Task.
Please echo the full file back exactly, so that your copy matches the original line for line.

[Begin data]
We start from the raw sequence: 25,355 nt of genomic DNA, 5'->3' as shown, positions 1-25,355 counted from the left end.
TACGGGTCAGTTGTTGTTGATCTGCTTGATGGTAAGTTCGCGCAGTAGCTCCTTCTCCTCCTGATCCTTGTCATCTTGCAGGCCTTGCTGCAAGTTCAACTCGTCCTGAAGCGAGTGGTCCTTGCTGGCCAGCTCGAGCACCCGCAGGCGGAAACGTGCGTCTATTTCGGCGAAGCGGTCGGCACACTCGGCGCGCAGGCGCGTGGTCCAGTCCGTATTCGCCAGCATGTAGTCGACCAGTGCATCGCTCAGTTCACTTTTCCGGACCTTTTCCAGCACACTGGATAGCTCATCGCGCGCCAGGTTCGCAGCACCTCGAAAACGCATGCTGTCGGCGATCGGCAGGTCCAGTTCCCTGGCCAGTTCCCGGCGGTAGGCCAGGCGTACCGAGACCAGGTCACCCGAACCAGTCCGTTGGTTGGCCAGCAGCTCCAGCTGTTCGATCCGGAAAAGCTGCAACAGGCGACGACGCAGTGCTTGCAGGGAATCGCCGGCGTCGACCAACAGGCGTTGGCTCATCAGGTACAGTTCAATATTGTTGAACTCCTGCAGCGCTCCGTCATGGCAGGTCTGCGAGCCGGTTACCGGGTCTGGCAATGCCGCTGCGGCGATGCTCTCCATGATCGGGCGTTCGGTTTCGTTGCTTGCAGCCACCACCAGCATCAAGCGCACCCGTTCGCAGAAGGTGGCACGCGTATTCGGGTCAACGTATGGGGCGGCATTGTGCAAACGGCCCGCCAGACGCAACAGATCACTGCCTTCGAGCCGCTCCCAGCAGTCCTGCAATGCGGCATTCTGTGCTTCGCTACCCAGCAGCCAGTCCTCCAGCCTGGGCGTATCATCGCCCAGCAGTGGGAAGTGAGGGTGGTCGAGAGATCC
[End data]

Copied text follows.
We start from the raw sequence: 25,355 nt of genomic DNA, 5'->3' as shown, positions 1-25,355 counted from the left end.
TACGGGTCAGTTGTTGTTGATCTGCTTGATGGTAAGTTCGCGCAGTAGCTCCTTCTCCTCCTGATCCTTGTCATCTTGCAGGCCTTGCTGCAAGTTCAACTCGTCCTGAAGCGAGTGGTCCTTGCTGGCCAGCTCGAGCACCCGCAGGCGGAAACGTGCGTCTATTTCGGCGAAGCGGTCGGCACACTCGGCGCGCAGGCGCGTGGTCCAGTCCGTATTCGCCAGCATGTAGTCGACCAGTGCATCGCTCAGTTCACTTTTCCGGACCTTTTCCAGCACACTGGATAGCTCATCGCGCGCCAGGTTCGCAGCACCTCGAAAACGCATGCTGTCGGCGATCGGCAGGTCCAGTTCCCTGGCCAGTTCCCGGCGGTAGGCCAGGCGTACCGAGACCAGGTCACCCGAACCAGTCCGTTGGTTGGCCAGCAGCTCCAGCTGTTCGATCCGGAAAAGCTGCAACAGGCGACGACGCAGTGCTTGCAGGGAATCGCCGGCGTCGACCAACAGGCGTTGGCTCATCAGGTACAGTTCAATATTGTTGAACTCCTGCAGCGCTCCGTCATGGCAGGTCTGCGAGCCGGTTACCGGGTCTGGCAATGCCGCTGCGGCGATGCTCTCCATGATCGGGCGTTCGGTTTCGTTGCTTGCAGCCACCACCAGCATCAAGCGCACCCGTTCGCAGAAGGTGGCACGCGTATTCGGGTCAACGTATGGGGCGGCATTGTGCAAACGGCCCGCCAGACGCAACAGATCACTGCCTTCGAGCCGCTCCCAGCAGTCCTGCAATGCGGCATTCTGTGCTTCGCTACCCAGCAGCCAGTCCTCCAGCCTGGGCGTATCATCGCCCAGCAGTGGGAAGTGAGGGTGGTCGAGAGATCC